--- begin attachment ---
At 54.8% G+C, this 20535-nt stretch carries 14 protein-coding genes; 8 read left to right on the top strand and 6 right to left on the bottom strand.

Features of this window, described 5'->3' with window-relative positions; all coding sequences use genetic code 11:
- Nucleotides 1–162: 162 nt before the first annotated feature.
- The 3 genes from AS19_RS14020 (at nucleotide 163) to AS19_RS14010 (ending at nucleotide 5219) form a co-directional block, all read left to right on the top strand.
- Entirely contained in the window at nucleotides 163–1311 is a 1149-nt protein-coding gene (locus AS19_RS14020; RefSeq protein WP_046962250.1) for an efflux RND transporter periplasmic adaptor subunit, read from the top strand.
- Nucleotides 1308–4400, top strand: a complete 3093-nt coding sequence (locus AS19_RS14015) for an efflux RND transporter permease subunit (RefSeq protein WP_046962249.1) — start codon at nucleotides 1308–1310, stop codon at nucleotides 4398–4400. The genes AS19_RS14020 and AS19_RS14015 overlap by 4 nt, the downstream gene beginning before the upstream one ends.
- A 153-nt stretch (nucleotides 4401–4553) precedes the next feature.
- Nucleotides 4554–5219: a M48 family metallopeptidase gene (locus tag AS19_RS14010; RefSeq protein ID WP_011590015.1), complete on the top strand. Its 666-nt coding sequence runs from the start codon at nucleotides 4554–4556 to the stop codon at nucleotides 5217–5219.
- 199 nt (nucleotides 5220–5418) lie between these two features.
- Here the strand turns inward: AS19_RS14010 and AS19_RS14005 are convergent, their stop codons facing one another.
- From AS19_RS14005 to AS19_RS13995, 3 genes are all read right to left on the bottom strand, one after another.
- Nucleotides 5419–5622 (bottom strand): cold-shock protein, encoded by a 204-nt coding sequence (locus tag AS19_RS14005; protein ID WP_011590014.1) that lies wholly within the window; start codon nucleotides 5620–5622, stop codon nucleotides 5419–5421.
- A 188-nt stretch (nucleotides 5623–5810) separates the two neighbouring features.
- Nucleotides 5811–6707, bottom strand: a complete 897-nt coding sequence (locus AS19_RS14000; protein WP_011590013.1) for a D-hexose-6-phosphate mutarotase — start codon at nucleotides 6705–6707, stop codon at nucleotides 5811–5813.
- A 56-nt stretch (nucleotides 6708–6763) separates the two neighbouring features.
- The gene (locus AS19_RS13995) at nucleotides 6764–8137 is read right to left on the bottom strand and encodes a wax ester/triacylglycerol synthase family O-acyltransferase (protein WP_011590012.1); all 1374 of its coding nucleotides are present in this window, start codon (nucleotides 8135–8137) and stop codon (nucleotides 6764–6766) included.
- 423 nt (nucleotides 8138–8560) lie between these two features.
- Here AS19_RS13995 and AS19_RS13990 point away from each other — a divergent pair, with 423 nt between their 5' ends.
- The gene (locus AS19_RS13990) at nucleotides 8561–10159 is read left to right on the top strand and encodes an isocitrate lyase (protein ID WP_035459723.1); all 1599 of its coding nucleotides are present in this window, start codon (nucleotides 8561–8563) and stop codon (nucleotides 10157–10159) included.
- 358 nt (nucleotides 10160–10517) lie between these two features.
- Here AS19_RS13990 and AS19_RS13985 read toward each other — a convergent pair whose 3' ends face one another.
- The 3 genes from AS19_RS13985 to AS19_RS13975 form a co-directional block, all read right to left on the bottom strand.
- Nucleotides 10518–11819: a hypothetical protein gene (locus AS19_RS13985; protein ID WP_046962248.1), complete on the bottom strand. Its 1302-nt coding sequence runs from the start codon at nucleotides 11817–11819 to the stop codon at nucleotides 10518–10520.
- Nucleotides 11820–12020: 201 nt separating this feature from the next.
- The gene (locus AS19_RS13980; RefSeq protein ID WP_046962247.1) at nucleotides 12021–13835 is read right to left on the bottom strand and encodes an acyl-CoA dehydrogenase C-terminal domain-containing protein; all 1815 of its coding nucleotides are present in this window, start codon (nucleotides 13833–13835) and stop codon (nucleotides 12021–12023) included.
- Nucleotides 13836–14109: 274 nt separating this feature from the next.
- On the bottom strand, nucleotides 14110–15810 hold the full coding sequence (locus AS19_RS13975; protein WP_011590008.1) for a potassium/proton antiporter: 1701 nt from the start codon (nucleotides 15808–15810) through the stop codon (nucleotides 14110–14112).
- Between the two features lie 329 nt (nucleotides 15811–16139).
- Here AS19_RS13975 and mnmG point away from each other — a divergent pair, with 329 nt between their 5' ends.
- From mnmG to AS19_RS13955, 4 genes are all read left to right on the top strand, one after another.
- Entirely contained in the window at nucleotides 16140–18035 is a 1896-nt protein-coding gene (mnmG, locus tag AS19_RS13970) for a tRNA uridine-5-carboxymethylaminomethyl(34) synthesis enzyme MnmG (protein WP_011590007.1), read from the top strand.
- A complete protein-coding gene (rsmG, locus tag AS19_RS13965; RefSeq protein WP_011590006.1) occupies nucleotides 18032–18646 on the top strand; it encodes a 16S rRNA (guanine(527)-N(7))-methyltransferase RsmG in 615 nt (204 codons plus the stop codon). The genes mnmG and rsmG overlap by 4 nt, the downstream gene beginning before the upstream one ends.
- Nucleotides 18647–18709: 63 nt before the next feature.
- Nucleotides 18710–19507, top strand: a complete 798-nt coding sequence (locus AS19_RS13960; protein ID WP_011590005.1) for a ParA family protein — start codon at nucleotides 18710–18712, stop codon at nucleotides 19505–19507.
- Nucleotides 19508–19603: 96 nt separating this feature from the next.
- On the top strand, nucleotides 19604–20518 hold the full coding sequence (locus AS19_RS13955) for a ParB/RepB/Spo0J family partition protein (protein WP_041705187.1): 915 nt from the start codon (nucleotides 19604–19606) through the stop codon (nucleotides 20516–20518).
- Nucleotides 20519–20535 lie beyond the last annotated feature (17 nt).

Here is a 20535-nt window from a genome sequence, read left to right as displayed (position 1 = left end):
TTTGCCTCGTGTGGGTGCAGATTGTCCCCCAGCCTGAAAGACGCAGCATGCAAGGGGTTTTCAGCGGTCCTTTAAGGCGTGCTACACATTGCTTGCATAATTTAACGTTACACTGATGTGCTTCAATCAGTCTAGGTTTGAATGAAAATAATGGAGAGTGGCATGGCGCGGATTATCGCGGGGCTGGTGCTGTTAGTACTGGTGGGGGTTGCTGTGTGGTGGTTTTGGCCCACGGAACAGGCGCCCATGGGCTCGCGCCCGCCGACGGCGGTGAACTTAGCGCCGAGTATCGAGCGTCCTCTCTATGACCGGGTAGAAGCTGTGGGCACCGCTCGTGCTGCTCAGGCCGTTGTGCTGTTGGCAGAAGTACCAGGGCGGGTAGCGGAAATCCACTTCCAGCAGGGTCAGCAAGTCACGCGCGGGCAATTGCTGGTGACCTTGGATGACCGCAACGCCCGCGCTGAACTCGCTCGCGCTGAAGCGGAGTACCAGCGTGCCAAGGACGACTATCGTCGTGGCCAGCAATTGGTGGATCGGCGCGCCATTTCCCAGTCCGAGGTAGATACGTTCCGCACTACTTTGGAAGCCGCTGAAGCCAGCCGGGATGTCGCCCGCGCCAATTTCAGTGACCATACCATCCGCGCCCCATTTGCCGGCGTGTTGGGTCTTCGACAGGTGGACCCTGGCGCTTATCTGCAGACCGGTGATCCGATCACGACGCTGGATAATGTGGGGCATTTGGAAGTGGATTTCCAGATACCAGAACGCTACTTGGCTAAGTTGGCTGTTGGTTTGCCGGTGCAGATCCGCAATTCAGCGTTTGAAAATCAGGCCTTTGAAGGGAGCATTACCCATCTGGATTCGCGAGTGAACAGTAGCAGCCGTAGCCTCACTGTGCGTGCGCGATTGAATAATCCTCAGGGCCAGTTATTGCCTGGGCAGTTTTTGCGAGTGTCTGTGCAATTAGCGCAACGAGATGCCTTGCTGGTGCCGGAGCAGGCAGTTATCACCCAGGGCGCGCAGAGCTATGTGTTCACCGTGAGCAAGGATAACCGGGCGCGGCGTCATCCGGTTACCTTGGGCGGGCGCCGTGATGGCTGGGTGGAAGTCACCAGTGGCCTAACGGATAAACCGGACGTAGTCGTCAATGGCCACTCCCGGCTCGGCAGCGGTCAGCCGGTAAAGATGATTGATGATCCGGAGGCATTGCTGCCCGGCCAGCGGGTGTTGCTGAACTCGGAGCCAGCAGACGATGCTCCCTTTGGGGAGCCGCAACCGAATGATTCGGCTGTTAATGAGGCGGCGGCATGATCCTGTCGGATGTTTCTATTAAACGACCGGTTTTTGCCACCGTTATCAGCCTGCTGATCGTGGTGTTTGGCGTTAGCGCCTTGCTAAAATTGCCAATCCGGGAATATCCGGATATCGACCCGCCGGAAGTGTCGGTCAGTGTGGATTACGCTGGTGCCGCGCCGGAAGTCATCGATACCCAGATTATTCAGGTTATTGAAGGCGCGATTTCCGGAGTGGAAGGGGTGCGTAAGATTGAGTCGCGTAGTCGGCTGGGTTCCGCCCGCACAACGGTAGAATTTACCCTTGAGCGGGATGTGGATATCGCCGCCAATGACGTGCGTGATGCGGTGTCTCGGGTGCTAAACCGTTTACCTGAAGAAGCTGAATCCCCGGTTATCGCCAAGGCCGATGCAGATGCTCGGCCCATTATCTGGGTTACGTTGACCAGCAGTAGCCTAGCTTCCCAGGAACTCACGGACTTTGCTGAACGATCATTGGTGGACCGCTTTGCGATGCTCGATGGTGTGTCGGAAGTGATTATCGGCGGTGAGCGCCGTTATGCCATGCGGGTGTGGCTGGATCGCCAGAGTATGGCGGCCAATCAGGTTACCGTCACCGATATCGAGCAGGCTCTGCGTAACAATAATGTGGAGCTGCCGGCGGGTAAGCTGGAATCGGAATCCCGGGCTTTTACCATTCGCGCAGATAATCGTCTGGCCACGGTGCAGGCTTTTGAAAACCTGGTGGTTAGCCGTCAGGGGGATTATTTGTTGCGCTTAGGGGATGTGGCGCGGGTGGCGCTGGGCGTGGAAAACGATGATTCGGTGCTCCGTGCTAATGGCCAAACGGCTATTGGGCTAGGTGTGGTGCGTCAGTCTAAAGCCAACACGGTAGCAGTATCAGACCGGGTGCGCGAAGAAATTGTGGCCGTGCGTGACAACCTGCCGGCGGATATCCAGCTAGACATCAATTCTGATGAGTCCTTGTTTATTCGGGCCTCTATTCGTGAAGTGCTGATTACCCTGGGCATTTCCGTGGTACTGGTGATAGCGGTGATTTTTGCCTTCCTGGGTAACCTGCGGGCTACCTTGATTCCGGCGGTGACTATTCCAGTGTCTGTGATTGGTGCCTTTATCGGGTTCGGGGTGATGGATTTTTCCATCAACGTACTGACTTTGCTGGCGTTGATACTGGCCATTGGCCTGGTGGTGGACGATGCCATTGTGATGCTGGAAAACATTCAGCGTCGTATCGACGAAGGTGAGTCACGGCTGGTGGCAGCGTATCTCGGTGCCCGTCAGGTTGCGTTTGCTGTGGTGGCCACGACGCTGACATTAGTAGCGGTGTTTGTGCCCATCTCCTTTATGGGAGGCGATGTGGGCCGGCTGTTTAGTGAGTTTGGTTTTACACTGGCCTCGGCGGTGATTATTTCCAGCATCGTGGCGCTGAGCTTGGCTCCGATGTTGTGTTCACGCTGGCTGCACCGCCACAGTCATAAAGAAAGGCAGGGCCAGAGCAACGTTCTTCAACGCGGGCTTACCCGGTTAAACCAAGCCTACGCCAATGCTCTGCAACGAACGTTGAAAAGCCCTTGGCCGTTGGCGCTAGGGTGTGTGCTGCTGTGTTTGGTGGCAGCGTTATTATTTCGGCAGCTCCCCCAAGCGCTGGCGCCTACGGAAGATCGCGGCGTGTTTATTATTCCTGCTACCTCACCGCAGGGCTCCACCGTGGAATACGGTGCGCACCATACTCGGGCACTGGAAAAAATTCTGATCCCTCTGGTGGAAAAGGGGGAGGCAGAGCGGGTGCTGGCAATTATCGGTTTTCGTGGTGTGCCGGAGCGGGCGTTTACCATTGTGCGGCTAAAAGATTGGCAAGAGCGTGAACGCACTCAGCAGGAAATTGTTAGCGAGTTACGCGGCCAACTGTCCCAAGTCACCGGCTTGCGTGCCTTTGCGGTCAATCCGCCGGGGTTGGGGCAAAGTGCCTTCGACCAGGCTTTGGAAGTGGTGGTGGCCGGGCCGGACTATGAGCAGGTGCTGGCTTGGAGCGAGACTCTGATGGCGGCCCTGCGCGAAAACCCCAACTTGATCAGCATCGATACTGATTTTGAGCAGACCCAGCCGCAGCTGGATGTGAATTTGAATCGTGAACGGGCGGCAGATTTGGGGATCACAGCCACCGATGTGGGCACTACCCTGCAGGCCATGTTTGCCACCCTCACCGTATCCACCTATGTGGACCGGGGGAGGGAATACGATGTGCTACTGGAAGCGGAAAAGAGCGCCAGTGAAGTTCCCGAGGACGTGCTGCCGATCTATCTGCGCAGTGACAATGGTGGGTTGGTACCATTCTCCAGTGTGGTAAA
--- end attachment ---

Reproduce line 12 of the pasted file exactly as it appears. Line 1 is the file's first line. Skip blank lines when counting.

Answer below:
- Nucleotides 5419–5622 (bottom strand): cold-shock protein, encoded by a 204-nt coding sequence (locus tag AS19_RS14005; protein ID WP_011590014.1) that lies wholly within the window; start codon nucleotides 5620–5622, stop codon nucleotides 5419–5421.